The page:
Meeting and King Streets, the main thoroughfares running down the center of the Charleston peninsula southward from White Point Garden, are home to several historic city parks- Washington Square, Marion Square, Wragg Square, and Wragg Mall- with colonial and Federal-era origins and which were all overhauled in the late nineteenth century into the popular recreational spaces that visitors and locals enjoy still today.
Washington Square lies at the Four Corners of Law (Meeting and Broad Streets) adjacent to City Hall (built as an Adams style bank building circa 1800) and Robert Mills’ fine Roman Revival style Fireproof Building (now the headquarters of the South Carolina Historical Society. It’s beautiful hand forged wrought iron gates open onto Meeting Street and Chalmers Street, the longest cobblestone street surviving in Charleston.
The square was first opened in 1818 and acted as a greenspace buffer between the Fireproof Building, functioning as a sort of fire break from neighboring houses, as well as a park. It was in a state of neglect in 1881, when Mayor Ashmead Courtenay had it renovated and dedicated as Washington Square, in honor of the future first president’s victory at Yorktown 100 years earlier.
The focal point in the center of the park is an obelisk for Washington, and there are monuments to poet Henry Timrod and confederate general PGT Beauregard on the periphery. The 1.5-acre park’s walkways are lined with Battery benches under live oak canopies.
The city proudly reported the following year, “what has been known as city square, and by other indefinite names, was changed from its somber and uninviting appearance into a modern park, with fountains, walks, sofas, and the most beautiful growth of grass seen anywhere in the city. Perhaps nothing can be more in contrast than the old and new square- formerly dismal and uninviting, with scarce a single visitor any day, now bright and cheerful, much frequented, and at certain hours of the day crowded with children.” It remains a popular verdant oasis in the heart of the city center today.
Several blocks northward and bounded by Calhoun, Meeting, King, and Tobacco Streets is Marion Square, a large 6.5 acre green punctuated with sand walkways and historic monuments. The square hosts Charleston Wine+Food Festival, Fashion Week, Southeastern Wildlife Exposition, and a weekly farmers market in addition to being a favorite sunbathing and lunch picnic spot.
Historically, it was the site of the large tabby (oyster shell concrete) fortification ever built in the American South. This “hornwork” was constructed in the 1750s to protect Charlestown from land invasion, but it fell to a British invasion during the American Revolution in 1780. A small chunk of what was once a fortress covering four acres still sits in the Square today, to commemorate the site’s military history.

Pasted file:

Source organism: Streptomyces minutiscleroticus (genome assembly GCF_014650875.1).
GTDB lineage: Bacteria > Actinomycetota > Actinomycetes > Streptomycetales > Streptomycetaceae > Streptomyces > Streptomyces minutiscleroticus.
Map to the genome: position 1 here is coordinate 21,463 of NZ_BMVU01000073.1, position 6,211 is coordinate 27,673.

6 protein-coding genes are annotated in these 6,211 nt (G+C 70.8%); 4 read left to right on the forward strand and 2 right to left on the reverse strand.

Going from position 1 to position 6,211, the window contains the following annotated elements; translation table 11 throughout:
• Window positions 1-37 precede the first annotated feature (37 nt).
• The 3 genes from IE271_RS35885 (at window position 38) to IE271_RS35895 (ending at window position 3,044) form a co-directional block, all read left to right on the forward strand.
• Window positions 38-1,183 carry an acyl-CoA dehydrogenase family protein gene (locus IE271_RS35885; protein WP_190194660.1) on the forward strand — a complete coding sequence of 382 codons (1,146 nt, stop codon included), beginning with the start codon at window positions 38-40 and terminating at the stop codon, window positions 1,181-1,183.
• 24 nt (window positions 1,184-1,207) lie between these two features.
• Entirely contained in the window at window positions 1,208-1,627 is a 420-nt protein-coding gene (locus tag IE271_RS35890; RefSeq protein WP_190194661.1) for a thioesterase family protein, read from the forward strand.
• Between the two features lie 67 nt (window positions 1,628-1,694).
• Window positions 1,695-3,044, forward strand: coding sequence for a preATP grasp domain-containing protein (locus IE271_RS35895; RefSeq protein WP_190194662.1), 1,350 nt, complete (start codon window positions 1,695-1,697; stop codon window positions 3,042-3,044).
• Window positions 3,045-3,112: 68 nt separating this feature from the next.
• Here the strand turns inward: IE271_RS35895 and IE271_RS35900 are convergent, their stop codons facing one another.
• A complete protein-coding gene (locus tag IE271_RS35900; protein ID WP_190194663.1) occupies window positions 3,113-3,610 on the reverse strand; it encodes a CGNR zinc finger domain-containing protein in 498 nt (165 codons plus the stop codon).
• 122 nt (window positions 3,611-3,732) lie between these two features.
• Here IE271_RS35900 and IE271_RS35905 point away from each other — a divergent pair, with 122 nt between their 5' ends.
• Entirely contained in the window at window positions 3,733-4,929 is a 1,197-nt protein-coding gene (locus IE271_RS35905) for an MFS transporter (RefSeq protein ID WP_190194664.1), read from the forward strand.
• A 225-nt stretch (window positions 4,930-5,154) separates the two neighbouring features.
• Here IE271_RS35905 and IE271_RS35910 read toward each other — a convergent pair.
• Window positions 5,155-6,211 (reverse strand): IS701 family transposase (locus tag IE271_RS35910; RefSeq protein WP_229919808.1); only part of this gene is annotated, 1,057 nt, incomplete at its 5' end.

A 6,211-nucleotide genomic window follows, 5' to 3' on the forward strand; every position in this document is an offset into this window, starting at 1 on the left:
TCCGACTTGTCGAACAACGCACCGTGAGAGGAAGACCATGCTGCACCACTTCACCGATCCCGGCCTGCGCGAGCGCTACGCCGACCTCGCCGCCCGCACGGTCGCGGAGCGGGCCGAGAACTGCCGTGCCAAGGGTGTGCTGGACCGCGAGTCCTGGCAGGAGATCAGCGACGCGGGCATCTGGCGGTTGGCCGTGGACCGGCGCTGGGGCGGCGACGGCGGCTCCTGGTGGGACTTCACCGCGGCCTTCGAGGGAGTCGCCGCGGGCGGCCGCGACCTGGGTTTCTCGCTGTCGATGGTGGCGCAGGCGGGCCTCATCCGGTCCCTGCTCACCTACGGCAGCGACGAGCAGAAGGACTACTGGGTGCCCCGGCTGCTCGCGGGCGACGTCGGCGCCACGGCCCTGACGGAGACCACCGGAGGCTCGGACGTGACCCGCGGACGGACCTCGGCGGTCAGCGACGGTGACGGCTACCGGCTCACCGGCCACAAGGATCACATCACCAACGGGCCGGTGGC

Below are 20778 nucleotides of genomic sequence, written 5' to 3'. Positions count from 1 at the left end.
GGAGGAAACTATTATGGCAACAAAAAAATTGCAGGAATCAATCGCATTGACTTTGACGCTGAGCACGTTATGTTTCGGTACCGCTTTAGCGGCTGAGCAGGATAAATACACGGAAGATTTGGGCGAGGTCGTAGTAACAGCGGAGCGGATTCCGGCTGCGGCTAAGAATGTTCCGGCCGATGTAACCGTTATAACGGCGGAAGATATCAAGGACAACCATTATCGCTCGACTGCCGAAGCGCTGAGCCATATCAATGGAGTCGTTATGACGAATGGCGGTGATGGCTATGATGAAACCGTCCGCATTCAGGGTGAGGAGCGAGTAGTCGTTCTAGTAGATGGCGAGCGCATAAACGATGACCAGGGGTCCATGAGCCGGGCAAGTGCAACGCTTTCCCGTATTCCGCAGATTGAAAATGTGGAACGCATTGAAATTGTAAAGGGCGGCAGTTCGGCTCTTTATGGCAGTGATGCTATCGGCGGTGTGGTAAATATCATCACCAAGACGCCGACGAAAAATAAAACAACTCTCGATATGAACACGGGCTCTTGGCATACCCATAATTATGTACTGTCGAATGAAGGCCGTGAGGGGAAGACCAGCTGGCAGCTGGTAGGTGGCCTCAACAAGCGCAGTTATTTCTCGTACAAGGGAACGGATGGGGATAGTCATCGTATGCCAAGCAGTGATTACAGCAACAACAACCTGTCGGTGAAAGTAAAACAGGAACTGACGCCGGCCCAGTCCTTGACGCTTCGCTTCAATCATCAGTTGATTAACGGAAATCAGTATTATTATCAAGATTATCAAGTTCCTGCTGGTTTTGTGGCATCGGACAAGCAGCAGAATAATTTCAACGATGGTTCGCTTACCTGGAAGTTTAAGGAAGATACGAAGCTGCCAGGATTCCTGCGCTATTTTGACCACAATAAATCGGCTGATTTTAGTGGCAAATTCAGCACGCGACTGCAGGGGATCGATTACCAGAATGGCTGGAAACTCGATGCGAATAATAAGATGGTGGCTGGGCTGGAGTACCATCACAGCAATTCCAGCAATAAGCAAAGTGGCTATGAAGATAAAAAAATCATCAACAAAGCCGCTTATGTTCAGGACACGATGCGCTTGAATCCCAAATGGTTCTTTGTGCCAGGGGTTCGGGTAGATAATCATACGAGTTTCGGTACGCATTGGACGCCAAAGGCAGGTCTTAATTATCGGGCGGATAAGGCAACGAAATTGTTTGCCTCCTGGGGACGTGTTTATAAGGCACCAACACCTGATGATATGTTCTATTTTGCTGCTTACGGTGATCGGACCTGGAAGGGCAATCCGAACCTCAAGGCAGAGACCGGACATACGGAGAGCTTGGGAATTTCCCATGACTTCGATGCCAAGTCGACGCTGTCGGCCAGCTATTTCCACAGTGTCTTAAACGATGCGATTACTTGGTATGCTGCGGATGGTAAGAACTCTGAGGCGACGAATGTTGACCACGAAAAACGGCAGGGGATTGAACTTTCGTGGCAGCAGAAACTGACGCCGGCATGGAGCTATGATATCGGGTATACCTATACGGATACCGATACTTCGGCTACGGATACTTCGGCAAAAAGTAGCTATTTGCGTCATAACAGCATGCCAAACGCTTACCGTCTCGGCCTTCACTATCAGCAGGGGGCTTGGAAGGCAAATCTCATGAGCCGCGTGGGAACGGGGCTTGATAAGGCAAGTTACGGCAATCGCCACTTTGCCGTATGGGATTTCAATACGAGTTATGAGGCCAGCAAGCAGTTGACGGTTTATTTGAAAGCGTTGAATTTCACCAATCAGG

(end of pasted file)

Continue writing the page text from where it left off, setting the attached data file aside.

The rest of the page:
The state purchased the northern side of the fort site in 1789, “for the purpose of erecting a warehouse for the reception and inspection of tobacco”, which is the origin of the name of the pedestrian lane called Tobacco Street.
Despite being a city park, Marion Square is actually owned by the Washington Light Infantry and Sumter Guards, and it has functioned as a military parade ground for the state arsenal and various militia groups for much of its life. Historian Nic Butler explains that in 1883, “After months of negotiations, the City Council of Charleston entered into a landmark real estate agreement with the Field Officers of the Fourth (or Charleston) Brigade of the South Carolina Militia. According to their agreement, the city of Charleston transferred to the militia the ownership of a six-acre rectangle of land bounded by King, Calhoun, Meeting, and Tobacco Streets, in front of the Municipal Guard House. The city conveyed this land to the Field Officers of the Fourth Brigade in trust.”
In 1843, the Citadel Academy opened in the large castellated masonry building on the northern edge of the square. It was created in response to white Charlestonians’ domestic fears in the wake of the failed Denmark Vesey slave insurrection of 1822; the young cadets would be trained to quell any local violent outbreaks, along with the military groups who paraded on the square.
The Union Army occupied the building during Reconstruction, while local baseball teams played pitched games in Marion Square that more than once led to a sports and race riot, which the army quelled. The shell pink former Citadel is now the Embassy Suites hotel (next to the brand-new, posh and popular Hotel Bennett.)